Social Media Employment Law

Two New Decisions On Two Old Fronts – Part 1 of 2

Speculation starts to become educated positing as decisions in our area of discussion continue to be issued in greater numbers.   Two recent decisions involving social media and employment law are worth noting:  one on Facebook firings (today), and one on the discovery of social media accounts in litigation (Friday).

This past Friday, an Administrative Law Judge at the NLRB issued a decision after holding a 3-day non-jury trial in February.   The case involved three employees who were fired by a San Francisco clothing store (Bettie Page Clothing).    The ALJ found that the employer violated the employees’ “protected concerted activity” rights under the National Labor Relations Act (“Act”) when it fired the employees for various Facebook posts, and further violated the Act by implementing an overbroad handbook policy.    

The ALJ’s decision is heavy on the background details and the sequence of events leading up to the termination.   It is worth a perusal.   In terms of the first violation, the gist is that the employees began posting comments on Facebook that criticized their store manager and how the manager treated employees, as well as “presented the concerns of the employees about working late in an unsafe neighborhood[.]”    The ALJ ruled that the employer failed to meet its burden of showing that it would have fired the employees even without the offending posts.   Reading between the lines, though, it is clear right from the first lengthy footnote on page 2 of the decision that the ALJ was not happy with counsel’s demeanor and litigation tactics, or the credibility of the employer witnesses.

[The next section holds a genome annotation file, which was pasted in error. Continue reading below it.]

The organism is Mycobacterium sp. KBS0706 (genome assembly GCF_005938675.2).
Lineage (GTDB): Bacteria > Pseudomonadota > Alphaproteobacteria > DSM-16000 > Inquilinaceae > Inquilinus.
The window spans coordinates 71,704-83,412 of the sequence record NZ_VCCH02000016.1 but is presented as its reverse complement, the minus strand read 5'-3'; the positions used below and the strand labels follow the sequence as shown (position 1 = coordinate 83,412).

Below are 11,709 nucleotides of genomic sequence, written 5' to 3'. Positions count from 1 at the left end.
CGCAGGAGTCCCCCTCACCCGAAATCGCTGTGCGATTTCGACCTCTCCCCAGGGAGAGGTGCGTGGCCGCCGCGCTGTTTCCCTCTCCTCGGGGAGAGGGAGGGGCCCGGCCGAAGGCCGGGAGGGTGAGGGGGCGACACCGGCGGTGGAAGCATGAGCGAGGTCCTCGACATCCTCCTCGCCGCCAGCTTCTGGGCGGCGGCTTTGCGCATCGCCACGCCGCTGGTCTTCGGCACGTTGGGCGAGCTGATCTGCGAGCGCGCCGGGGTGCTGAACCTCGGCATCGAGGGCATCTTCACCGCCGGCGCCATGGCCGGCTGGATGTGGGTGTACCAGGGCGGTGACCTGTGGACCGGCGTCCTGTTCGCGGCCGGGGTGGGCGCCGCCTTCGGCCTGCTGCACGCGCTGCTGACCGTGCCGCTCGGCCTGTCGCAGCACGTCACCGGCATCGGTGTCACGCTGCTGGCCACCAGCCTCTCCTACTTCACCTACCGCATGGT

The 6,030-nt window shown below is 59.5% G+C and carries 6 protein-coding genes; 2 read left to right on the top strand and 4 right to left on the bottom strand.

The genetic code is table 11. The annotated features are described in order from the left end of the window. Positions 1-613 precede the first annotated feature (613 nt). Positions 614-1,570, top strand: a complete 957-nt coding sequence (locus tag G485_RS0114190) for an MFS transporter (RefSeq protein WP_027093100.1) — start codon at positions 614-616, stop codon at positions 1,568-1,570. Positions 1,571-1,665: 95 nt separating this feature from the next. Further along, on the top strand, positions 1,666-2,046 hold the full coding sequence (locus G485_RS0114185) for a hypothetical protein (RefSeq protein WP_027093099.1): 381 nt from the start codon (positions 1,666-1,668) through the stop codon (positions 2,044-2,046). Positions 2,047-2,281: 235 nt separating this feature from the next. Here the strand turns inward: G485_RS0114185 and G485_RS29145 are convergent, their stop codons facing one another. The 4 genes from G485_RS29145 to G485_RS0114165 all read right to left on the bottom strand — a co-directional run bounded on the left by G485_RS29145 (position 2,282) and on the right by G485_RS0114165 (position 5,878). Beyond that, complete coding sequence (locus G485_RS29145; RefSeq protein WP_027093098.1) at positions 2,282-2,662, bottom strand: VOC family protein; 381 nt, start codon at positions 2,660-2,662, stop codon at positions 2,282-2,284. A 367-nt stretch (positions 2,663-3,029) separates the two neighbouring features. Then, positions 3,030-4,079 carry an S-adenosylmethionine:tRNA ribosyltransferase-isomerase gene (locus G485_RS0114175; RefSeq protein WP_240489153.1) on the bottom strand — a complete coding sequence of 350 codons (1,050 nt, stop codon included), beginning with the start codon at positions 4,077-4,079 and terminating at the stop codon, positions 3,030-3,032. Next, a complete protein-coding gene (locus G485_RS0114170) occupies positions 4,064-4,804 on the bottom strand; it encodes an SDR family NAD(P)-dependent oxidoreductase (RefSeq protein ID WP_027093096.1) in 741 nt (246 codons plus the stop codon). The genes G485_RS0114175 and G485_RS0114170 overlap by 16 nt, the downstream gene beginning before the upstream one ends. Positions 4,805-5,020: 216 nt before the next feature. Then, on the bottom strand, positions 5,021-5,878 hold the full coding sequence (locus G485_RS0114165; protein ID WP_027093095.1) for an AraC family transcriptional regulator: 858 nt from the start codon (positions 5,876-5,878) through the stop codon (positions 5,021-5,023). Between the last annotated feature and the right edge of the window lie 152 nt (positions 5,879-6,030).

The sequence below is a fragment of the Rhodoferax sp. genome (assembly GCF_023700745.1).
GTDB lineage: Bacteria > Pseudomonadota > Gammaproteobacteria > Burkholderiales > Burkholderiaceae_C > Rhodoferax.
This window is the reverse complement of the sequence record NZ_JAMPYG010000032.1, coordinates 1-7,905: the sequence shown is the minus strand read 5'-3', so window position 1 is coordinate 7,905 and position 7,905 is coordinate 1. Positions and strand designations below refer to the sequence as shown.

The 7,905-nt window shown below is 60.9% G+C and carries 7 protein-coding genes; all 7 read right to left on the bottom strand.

On the second violation, the ALJ found that the employer violated the Act by “maintaining a rule that forbids employees from disclosing wages and compensation” to other employees or third parties.   Although the employer removed the improper policy from its handbook right after a complaint was issued in this case, there was no evidence that employees were ever actually informed of the change.  

We will see how this decision holds up on appeal.  For now, the ALJ has required the employer to reinstate the employees (that should be a fun morning hello), compensate them for lost back wages, and post a notice in the store that states both that the company has violated federal law and the rights that employees have under the Act.

Employer Take Away:   What should you as an employer take away from this development?   

There are a few take-away’s.   First, don’t piss off a judge.

Second, emotions seemed to play a part in the employer’s underlying decisions after learning of the Facebook posts.    Stay away from trigger-happy decisions, and give careful consideration to what should (and can) be done in the face of social media activity that you deem to be inappropriate.

Third, as with any adverse employment decision, make sure you are on solid ground for your decision, and, particularly, that your documentation is effective and backs up your stated reason for the adverse decision.   There’s little worse at trial than documents that are inconsistent with the testimony of your corporate representatives.

Fourth, make sure you review your handbooks and policies for compliance with the most recent developments in this area of the law.   And when you do act to change something in good faith, make sure you tell your employees.   It does nothing to create proper policies if those policies are not communicated and enforced appropriately.

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